So what did AAEI and its allies do once it became apparent their pressure campaign was not succeeding in peeling off moderate Republicans? Just like the president and just as some modest signs of success were emerging from Iraq they doubled down on their bet and countered with an escalation of their own.
Over the August recess, after the Senate pajama party backfired and prompted the Republican caucus to dig in its heels even deeper, MoveOn Executive Director Eli Pariser said that he appreciated the Senate Democrats efforts to force concessions from the minority, but wed like to see it go further.
The movement itself went further by running more hostile ads against Republicans up for reelection in 2008, slamming Reid for suggesting he would pursue a bipartisan compromise without a hard deadline, and setting up the Petraeus report with the now-infamous General Betray Us ad in The New York Times.
Cheap shots. That ad, beyond being a terrible tactical blunder, marked a tragic turning point in the Iraq debate, the moment the anti-war movement seemed to fully morph into the thing it hates.
The very same activists who angrily denounced the Rove machine for broadly questioning the patriotism of war critics, and in particular for smearing disabled war hero Max Cleland in the 2002 Georgia Senate race, turned around and attacked a decorated general commanding troops in a shooting war as a liar and a traitor in one of the most visible ways possible.
Some have suggested that the MoveOn ad was a smart move in marketing terms, because its buzz-generating, base-energizing effect will help MoveOn expand its membership ranks. But as one anti-war Democratic strategist told me, that goes to show a fatal flaw in the movements MO it has elevated its own narrow constituency interests above the good of the party.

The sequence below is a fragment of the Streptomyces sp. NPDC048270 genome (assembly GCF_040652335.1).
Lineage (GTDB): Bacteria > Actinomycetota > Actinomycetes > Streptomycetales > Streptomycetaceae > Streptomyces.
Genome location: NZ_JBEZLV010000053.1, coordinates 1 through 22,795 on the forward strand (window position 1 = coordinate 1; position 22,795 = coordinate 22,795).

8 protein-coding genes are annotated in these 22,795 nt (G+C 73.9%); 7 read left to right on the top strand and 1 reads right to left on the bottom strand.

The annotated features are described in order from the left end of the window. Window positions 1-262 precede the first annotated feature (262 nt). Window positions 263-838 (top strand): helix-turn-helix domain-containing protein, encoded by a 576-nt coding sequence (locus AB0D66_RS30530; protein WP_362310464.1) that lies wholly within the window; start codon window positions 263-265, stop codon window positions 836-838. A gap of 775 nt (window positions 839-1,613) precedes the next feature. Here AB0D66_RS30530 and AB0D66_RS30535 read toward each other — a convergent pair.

In this case, the short-term goal for Democrats, as MoveOns own Washington director says, continues to be to separate moderate Republicans from Bush. Yet all the MoveOn ad served to do was to alienate them and push them closer to the president.
Unaccountability. One of the Bush traits that galls the progressive community the most is his unwillingness to acknowledge or take responsibility for mistakes. Yet when substantive criticisms like the ones outlined above have been raised about the anti-war movements political tactics, the Bush Left has pointed fingers everywhere but at itself.
Instead, many in the movement have opted to punish their friends a campaign is now forming online to mount primary challenges against so-called Bush Dog Democrats from swing House districts who voted for the big war funding bill in May.
One of the few exceptions to this rule recently came from Leslie Cagan, national coordinator of United for Peace and Justice.
In the Times magazine profile on AAEI, she questioned the anti-war movements over-reliance on the Internet as a means of mobilizing opposition to the war, saying it has undermined a little the more traditional approach to organizing, where you go and knock on doors and talk to people. ... People think, Oh, well, Ive signed a petition online, so Ive done my bit. So I think a lot of us as organizers have become a little sloppy. We havent put enough attention into talking to our neighbors, talking on the shopping line.
Not exactly a stinging rebuke, but it is revealing nonetheless in large part because it helps to explain why the anti-war movement has failed to force a wholesale change in our Iraq policy.